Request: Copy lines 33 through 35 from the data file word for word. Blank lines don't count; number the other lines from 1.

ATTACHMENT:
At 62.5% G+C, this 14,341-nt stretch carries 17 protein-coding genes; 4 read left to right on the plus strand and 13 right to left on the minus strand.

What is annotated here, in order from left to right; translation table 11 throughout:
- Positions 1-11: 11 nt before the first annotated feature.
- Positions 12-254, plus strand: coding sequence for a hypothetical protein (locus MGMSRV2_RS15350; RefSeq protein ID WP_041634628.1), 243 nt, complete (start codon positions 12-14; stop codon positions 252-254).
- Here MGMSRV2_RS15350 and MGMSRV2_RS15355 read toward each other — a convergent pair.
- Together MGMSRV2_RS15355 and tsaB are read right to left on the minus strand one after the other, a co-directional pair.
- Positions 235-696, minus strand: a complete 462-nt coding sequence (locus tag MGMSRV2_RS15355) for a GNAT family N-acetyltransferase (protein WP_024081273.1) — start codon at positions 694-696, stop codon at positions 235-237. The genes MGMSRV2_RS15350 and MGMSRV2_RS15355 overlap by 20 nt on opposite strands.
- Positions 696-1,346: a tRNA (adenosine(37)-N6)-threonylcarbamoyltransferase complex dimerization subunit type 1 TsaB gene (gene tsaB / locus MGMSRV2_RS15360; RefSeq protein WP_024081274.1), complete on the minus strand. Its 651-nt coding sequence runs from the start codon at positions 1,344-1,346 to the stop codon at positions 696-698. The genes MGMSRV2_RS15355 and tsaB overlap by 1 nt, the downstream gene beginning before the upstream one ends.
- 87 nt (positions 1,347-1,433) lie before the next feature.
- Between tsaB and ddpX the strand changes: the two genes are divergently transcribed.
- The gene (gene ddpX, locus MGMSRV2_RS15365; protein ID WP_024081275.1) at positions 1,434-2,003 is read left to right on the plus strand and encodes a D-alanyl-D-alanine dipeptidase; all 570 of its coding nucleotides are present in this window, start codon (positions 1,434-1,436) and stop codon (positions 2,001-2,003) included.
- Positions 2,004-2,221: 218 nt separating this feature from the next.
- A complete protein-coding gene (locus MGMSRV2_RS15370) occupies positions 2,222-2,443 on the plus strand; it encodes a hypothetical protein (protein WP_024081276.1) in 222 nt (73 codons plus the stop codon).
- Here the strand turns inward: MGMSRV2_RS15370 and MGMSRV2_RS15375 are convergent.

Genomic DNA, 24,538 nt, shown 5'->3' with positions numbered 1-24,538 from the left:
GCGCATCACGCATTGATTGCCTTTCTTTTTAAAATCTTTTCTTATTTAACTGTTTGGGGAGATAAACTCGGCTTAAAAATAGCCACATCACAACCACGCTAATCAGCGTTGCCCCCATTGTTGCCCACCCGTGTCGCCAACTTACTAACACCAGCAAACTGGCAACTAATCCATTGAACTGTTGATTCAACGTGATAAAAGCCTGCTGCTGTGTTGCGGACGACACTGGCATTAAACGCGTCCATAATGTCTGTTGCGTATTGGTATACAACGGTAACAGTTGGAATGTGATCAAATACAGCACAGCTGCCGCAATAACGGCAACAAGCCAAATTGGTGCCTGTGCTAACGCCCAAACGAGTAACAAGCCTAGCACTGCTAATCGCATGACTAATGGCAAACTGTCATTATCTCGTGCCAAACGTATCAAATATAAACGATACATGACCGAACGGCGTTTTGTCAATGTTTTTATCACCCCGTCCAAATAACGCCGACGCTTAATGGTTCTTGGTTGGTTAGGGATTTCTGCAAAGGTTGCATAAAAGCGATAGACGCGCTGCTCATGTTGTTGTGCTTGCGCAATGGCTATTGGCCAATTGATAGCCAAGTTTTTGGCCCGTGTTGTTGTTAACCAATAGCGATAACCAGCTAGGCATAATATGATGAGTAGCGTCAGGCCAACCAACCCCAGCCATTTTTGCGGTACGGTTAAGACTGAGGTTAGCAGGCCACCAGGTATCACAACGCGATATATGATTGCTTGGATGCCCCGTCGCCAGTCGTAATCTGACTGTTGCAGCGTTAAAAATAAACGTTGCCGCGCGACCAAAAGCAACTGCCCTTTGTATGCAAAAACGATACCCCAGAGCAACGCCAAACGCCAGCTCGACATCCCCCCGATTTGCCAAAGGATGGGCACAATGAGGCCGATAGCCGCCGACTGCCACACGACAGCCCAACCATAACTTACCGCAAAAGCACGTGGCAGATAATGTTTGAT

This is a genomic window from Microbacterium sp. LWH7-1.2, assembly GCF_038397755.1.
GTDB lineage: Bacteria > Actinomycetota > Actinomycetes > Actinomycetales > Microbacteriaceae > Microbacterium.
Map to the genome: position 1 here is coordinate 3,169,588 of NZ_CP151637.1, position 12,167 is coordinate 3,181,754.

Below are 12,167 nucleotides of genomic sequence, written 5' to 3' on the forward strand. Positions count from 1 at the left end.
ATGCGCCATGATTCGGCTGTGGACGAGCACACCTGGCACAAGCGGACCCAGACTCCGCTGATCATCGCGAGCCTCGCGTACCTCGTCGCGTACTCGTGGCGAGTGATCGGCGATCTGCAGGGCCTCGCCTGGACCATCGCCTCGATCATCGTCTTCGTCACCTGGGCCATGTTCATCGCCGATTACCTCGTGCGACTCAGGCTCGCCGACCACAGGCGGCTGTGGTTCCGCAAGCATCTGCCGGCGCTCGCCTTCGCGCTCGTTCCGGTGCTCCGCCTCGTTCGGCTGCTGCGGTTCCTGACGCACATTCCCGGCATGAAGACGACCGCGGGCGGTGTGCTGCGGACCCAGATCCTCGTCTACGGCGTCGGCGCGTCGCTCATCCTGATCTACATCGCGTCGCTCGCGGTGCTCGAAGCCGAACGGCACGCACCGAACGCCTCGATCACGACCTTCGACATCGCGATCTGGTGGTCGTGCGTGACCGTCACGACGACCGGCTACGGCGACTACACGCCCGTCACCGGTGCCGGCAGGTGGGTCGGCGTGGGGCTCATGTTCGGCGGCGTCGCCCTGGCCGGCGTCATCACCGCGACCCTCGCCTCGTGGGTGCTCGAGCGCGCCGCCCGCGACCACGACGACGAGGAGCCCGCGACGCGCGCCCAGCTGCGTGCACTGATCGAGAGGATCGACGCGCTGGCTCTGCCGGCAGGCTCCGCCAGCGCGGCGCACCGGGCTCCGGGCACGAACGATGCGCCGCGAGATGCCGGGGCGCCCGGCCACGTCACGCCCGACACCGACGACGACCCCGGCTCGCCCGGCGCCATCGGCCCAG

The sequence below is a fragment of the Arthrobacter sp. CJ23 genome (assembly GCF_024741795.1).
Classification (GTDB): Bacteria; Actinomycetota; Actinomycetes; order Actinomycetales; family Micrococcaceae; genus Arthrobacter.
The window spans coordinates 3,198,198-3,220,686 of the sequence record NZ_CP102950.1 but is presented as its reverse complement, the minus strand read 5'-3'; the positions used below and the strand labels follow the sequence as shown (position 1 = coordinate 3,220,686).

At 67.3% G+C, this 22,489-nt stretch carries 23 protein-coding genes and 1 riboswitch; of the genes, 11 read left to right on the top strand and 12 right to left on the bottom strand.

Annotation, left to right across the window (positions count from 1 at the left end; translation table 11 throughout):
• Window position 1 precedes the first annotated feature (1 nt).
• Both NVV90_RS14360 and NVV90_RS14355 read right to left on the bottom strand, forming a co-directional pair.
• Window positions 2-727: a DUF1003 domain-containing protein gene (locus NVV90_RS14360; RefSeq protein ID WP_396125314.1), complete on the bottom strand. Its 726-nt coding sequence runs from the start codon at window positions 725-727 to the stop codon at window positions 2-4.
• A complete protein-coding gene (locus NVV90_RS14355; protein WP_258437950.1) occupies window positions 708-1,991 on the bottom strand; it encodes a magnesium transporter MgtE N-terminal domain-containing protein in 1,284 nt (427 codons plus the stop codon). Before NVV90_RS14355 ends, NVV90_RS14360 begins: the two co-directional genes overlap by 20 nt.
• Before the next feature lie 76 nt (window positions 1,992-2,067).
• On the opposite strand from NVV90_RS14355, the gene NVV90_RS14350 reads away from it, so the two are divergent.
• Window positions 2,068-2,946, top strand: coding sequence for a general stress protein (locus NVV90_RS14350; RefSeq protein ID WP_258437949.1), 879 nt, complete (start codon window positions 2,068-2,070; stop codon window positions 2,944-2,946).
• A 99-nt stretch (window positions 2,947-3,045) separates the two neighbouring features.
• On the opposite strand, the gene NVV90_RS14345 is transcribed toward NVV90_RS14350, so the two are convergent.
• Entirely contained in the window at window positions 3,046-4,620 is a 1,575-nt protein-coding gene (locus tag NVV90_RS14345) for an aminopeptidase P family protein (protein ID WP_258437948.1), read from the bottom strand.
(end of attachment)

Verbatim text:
• Window positions 2,068-2,946, top strand: coding sequence for a general stress protein (locus NVV90_RS14350; RefSeq protein ID WP_258437949.1), 879 nt, complete (start codon window positions 2,068-2,070; stop codon window positions 2,944-2,946).
• A 99-nt stretch (window positions 2,947-3,045) separates the two neighbouring features.
• On the opposite strand, the gene NVV90_RS14345 is transcribed toward NVV90_RS14350, so the two are convergent.